Listing Puckett's legacy
By Ross Newhan, Special to Yahoo! Sports
March 7, 2006
More on Puckett – Kirby's abrupt ending
We were about to be summoned to the Cooperstown stage on that August afternoon in 2001 when I felt a slap on my back and turned to find Kirby Puckett, his hand outstretched and that characteristic grin lighting his face.
Puckett was about to be inducted into the Hall of Fame and I was about to receive the J.G. Taylor Spink Award, and there he was again.
"I'm proud of you," he said to me, and I smiled in response and thanked him for making all of us hacks look good by filling so many notebooks and providing so many moments so easy to write about.
Puckett died of a stroke Monday at a far too young 45 after being forced to retire at a far too young 34 because of glaucoma.
He was irrepressible, life itself.
The vision of that improbably round, 5-foot-8 body pin-wheeling across center field in the Metrodome, along with his clubhouse exhilaration and exhortations, will share a page in the scrapbook of my mind with that August day in 2001.
Puckett played 12 seasons, collecting 2,304 hits, six Gold Gloves and 10 All-Star selections. He helped revive the Minnesota franchise, leading it to World Series titles in 1987 and 1991 while performing with a zest born of the direction his life had taken after his early years in the toughest of the Chicago projects. From hours of batting practice to hours of competition, Puckett never took what could be construed as a second chance for granted.
Nothing remains as vivid as Game 6 of the great 1991 World Series between the Twins and Atlanta Braves in which Puckett defied gravity while making a leaping catch to deprive Ron Gant of a potential home run in the third inning, then won it with a fist-pumping home run in the 11th to force a Game 7 that featured the historic duel between Jack Morris and John Smoltz. Morris and the Twins ultimately won the deciding game in the 10th, 1-0.
"Puck was just that, Puck," current Twins manager Ron Gardenhire said in a retrospective I wrote after Puckett's premature retirement. "Nobody had greater love for the uniform or the game, and there was never a better teammate. He absolutely lit up the clubhouse."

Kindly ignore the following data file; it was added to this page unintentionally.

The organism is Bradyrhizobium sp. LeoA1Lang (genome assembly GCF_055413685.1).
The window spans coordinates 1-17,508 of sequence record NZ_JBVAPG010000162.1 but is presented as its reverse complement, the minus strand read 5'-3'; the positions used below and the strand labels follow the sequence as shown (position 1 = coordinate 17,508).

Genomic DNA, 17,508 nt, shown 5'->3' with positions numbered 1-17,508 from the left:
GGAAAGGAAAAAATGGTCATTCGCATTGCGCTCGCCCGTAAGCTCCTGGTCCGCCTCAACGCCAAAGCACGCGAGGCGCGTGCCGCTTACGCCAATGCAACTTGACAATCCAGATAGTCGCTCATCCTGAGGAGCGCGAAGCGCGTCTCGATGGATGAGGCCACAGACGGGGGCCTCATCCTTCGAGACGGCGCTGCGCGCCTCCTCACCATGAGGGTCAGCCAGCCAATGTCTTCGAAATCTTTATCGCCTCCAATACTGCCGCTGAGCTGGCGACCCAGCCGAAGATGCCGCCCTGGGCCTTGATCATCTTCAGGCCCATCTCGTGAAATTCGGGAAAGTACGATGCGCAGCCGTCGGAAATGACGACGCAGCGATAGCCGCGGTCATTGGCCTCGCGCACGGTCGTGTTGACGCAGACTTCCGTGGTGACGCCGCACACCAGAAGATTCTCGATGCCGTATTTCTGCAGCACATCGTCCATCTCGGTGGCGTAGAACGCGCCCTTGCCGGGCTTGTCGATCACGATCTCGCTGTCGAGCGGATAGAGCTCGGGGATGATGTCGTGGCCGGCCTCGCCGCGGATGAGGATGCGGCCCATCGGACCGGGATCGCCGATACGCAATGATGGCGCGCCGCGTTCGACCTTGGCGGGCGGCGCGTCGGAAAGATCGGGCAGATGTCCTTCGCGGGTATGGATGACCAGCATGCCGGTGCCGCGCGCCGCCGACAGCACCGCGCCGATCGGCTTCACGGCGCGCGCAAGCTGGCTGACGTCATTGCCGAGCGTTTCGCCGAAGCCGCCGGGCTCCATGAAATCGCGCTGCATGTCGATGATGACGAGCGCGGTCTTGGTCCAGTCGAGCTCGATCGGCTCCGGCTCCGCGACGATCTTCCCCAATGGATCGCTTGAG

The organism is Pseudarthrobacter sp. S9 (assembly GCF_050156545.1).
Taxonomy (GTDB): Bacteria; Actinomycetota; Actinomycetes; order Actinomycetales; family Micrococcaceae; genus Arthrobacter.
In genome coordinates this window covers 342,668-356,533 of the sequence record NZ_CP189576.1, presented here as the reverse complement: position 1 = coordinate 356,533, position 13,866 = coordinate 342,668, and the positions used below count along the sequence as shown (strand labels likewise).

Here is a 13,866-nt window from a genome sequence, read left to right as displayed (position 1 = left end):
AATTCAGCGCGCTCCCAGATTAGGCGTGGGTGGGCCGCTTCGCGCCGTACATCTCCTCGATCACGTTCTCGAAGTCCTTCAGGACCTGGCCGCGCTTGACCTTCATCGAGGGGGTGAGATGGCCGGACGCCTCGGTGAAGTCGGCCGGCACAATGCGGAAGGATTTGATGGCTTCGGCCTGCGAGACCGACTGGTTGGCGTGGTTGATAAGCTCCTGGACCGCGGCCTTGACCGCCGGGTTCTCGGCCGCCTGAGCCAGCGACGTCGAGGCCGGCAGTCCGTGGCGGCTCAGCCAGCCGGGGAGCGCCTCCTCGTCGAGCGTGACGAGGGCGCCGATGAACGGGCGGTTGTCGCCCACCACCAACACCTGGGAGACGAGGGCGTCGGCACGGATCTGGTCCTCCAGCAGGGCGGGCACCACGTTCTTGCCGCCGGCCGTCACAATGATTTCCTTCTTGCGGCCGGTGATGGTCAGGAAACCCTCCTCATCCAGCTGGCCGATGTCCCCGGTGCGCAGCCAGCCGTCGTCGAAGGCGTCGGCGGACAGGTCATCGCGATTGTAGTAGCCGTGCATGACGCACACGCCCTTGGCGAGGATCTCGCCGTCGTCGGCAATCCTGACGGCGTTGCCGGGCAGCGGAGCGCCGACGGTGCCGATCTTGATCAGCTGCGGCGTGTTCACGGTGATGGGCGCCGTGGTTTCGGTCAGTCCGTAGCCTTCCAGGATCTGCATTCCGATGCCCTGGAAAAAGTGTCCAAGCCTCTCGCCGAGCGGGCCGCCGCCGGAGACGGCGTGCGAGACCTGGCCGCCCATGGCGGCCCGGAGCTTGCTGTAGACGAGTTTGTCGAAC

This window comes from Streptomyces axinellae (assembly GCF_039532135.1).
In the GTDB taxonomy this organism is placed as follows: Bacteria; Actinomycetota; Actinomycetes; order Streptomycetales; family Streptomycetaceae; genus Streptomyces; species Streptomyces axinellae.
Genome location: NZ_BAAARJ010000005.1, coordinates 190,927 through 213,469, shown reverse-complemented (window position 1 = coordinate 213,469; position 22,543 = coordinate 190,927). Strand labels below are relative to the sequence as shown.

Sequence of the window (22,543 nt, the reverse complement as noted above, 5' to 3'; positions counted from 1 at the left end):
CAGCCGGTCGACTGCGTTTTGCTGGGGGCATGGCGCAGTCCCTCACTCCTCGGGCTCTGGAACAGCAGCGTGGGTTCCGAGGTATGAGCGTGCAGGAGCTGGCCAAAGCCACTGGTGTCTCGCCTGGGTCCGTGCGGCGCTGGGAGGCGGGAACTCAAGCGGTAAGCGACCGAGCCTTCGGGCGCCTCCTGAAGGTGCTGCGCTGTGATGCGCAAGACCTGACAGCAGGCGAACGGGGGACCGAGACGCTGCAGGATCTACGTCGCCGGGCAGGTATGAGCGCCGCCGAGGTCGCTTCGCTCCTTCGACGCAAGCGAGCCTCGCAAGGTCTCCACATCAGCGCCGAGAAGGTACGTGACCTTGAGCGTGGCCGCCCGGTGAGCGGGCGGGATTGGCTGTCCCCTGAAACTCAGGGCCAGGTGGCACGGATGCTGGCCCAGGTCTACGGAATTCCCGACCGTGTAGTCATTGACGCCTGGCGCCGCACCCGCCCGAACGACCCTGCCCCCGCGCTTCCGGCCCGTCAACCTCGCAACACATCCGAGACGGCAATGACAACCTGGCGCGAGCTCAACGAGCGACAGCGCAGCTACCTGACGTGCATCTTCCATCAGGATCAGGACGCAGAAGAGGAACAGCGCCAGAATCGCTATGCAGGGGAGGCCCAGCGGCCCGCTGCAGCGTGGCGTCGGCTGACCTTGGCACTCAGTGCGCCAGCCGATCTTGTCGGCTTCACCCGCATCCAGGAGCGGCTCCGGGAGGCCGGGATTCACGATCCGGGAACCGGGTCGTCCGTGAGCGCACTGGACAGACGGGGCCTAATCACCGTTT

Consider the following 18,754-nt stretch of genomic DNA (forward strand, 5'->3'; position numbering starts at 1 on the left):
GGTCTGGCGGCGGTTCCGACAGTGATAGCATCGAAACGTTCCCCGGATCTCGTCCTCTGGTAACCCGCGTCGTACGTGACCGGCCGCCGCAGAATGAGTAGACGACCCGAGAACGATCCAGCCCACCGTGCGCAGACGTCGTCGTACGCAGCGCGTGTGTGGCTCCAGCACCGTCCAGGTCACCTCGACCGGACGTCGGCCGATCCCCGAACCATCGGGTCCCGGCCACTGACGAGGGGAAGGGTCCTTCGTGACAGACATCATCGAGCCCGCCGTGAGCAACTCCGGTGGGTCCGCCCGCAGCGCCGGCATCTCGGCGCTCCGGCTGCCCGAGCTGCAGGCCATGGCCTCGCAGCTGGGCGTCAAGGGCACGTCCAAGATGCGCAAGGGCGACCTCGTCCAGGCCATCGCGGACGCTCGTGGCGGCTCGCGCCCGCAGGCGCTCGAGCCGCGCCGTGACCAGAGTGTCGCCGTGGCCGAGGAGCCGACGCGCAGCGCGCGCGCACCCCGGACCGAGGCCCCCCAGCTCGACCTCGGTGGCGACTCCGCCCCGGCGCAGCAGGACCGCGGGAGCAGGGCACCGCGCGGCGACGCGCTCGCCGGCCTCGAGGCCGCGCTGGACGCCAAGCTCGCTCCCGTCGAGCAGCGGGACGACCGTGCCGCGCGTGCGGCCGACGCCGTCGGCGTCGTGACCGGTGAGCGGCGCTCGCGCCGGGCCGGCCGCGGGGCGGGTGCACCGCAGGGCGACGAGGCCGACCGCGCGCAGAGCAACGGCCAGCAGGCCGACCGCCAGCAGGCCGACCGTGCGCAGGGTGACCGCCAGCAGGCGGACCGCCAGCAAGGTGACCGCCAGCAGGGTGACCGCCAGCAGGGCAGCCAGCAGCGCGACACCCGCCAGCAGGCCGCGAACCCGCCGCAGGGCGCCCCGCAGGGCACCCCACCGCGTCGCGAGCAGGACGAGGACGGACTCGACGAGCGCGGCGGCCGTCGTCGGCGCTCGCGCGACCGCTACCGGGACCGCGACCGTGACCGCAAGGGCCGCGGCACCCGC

From the prospective darkness of the projects, Puckett noted how far he had come in his Cooperstown induction speech.
"I want you to remember the guiding principles of my life," he said. "You can be what you want to be. If you believe in yourself and you work hard, anything – and I'm telling you anything – is possible …"
The last years weren't kind.
There were allegations of spousal abuse and adultery as well as embarrassing incidents in public. His marriage dissolved, his relationship with the Twins deteriorated and a waistline he could control while playing expanded dangerously, worrying friends who were aware he had lost several brothers and other relatives to diabetes and heart disease. He moved from Minnesota to the comparative privacy of Arizona, but his Hall of Fame induction turned on the lights again briefly.
"A great day," Puckett said as we shook hands in Cooperstown, later telling the crowd that spilled across the meadow and chanted his name, "I played every game like it was my last. I left my blood, sweat and tears on the field. I'm glad I played that way."
Among others, so were those of us who watched him play that way and who wrote about it. I'm confident I can speak for colleagues in that and in this:
The blood, sweat and tears translated to a joy that is Puck's legacy.
Ross Newhan, the longtime national baseball writer for the Los Angeles Times, has covered Major League Baseball for more than 40 years.
Updated on Wednesday, Mar 8, 2006 12:50 pm, EST